Saturday 21 September 2019

Ryanair passengers still facing threat of disruption

(stock photo)
(stock photo)

Anne-Marie Walsh and Aodhan O'Faolain

Ryanair passengers still face the threat of disruption today despite a court decision to block strikes by Irish-based pilots.

The High Court yesterday granted Ryanair an injunction preventing 180 pilots from striking for 48 hours from midnight last night.

But the airline lost a similar bid at the High Court in London to prevent strikes by its UK-based pilots scheduled over the same days.

Ryanair said it expected to operate its full schedule of flights to and from UK airports today and tomorrow.

However, it said it "cannot rule out some small flight delays and/or flight changes".

"We are working hard with our pilot teams to minimise any such delays for our customers and their families," it said in a statement.

The British pilots' union, Balpa, said Ms Justice Lambert rejected Ryanair's arguments and agreed that its industrial action ballot and procedures were lawful and so the strike can proceed.

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However, it offered the airline an olive branch to avoid the need for strikes by returning to talks.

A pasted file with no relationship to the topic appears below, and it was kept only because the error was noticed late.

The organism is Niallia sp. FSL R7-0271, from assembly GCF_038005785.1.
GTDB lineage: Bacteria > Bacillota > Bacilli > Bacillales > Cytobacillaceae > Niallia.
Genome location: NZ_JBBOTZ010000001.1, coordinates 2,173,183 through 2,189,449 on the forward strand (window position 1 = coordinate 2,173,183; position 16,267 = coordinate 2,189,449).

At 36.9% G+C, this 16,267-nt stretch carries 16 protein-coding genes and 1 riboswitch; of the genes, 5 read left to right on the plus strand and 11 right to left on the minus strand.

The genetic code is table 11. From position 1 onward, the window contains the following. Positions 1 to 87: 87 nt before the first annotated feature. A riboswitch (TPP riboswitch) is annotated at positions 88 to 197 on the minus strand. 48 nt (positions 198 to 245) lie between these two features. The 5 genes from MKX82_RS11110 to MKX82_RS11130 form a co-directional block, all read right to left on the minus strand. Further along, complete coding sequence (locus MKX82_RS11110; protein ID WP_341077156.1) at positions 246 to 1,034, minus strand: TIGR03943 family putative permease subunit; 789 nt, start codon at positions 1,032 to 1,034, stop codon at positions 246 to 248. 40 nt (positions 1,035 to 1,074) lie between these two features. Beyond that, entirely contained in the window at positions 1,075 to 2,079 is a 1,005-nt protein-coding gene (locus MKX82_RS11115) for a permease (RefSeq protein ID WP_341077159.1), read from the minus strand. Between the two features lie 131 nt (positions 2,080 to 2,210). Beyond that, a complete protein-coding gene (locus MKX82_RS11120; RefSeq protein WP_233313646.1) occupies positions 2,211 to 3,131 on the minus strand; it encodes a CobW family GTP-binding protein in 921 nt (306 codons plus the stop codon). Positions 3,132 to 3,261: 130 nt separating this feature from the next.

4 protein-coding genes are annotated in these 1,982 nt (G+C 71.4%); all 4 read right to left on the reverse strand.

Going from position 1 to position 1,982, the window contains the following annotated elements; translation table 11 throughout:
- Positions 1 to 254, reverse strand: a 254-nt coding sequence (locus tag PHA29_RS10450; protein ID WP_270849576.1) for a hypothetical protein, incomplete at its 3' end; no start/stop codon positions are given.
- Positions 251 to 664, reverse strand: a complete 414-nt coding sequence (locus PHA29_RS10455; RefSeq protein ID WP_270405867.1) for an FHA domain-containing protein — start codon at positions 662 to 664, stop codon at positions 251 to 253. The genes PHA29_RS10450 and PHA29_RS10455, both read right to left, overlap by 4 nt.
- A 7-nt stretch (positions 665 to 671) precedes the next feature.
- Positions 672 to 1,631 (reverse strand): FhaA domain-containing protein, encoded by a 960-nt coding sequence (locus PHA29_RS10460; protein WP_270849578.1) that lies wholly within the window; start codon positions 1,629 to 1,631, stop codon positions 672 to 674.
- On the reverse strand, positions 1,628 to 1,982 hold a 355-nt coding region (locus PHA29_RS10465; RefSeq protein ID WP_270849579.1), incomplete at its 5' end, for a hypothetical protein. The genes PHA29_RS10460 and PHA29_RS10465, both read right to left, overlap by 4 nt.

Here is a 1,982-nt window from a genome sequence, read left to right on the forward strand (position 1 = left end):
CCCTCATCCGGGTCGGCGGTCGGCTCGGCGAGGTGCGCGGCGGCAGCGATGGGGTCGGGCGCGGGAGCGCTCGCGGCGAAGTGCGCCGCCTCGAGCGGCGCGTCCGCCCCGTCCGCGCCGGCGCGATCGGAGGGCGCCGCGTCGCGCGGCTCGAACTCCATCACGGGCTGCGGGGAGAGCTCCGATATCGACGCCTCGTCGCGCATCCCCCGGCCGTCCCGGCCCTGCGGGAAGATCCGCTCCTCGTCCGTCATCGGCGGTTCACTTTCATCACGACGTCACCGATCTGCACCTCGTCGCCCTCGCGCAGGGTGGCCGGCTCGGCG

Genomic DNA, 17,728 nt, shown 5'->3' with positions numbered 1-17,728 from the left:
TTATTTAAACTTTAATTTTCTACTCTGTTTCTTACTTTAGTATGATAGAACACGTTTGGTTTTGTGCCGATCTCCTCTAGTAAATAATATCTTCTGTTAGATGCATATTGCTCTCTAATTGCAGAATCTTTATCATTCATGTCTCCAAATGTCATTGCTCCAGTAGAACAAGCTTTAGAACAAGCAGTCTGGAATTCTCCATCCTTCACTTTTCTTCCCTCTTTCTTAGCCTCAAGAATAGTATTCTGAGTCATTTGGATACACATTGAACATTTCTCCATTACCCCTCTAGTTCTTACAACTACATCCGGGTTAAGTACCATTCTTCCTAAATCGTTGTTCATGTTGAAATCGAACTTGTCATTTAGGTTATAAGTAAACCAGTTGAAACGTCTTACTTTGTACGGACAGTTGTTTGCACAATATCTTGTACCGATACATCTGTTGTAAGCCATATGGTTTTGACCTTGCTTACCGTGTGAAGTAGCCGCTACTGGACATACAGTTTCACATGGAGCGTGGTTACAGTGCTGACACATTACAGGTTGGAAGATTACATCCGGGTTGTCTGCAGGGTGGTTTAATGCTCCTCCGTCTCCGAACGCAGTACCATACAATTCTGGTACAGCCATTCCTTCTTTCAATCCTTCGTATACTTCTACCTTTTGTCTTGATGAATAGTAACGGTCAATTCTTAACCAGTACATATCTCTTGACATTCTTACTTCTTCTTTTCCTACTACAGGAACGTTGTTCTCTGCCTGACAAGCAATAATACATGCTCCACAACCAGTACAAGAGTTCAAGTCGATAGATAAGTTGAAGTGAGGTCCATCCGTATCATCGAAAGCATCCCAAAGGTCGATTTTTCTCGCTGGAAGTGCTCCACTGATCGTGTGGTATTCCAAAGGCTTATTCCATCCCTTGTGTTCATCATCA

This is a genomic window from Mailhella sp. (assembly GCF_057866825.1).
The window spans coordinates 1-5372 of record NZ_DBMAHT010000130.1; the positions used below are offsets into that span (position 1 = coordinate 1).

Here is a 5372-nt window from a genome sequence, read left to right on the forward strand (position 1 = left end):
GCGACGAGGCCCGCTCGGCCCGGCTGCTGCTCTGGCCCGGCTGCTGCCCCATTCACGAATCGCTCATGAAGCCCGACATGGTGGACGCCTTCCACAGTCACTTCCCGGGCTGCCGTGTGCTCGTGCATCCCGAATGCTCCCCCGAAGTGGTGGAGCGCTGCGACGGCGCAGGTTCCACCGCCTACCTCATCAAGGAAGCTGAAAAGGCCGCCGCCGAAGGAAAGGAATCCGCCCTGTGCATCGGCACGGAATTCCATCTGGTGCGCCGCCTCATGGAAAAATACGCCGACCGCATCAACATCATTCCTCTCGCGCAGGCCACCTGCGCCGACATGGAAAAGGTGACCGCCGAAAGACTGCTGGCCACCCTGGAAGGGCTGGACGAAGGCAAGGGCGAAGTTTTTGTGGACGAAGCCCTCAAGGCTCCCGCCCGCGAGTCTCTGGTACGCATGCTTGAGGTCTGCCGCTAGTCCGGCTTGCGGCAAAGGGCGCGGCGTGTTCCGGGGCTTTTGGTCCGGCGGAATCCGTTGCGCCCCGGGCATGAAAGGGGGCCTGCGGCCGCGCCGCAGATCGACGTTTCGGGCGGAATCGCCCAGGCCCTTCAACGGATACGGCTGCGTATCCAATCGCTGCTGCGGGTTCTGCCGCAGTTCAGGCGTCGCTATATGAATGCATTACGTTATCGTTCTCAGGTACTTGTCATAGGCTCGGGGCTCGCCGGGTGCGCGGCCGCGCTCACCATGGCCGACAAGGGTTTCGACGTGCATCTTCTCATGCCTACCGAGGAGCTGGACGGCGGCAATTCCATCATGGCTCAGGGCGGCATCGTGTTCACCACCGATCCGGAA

Meanwhile, Irish-based pilots are expected to return to talks chaired by mediator Kieran Mulvey after the High Court's blow, which will have repercussions for unions.

But parent union Fórsa said it would not be in a position to "consider its next steps" until it has the court's ruling in writing and has considered it fully.

It has informed pilots the strikes planned for today and Friday in a row over pay and conditions will not take place.

Ryanair said the ruling would come as a "huge relief" to thousands of families.

It said all flights scheduled to depart today and tomorrow from Dublin, Cork and Shannon would operate as normal.

It said the pilots should explain why they were seeking 101pc increases for Ryanair captains who already earn more than €172,000 a year.

Fórsa agreed pay increases for Aer Lingus pilots of 9pc over three years, or an average of 3pc a year, it said.

In his ruling, Mr Justice Denis McDonald said he was satisfied from the evidence that Ryanair was entitled to orders against Fórsa, preventing the pilots from striking.

He found Ryanair "made out a fair issue" that requires a full hearing. He was satisfied Ryanair had raised a fair issue, including that the proposed strike breached an agreement the parties signed last year.

It claimed that agreement, following industrial action last July and August, was entered into following mediation.

Fórsa argued the 2018 agreement only concerned issues that arose between Ryanair and the union members last year and has nothing to do with the current dispute relating to pay.

While the court was not making any findings in relation to these conflicting arguments, and the union had made strong submissions, Mr Justice McDonald said the airline had raised a fair issue to be tried.

Irish Independent

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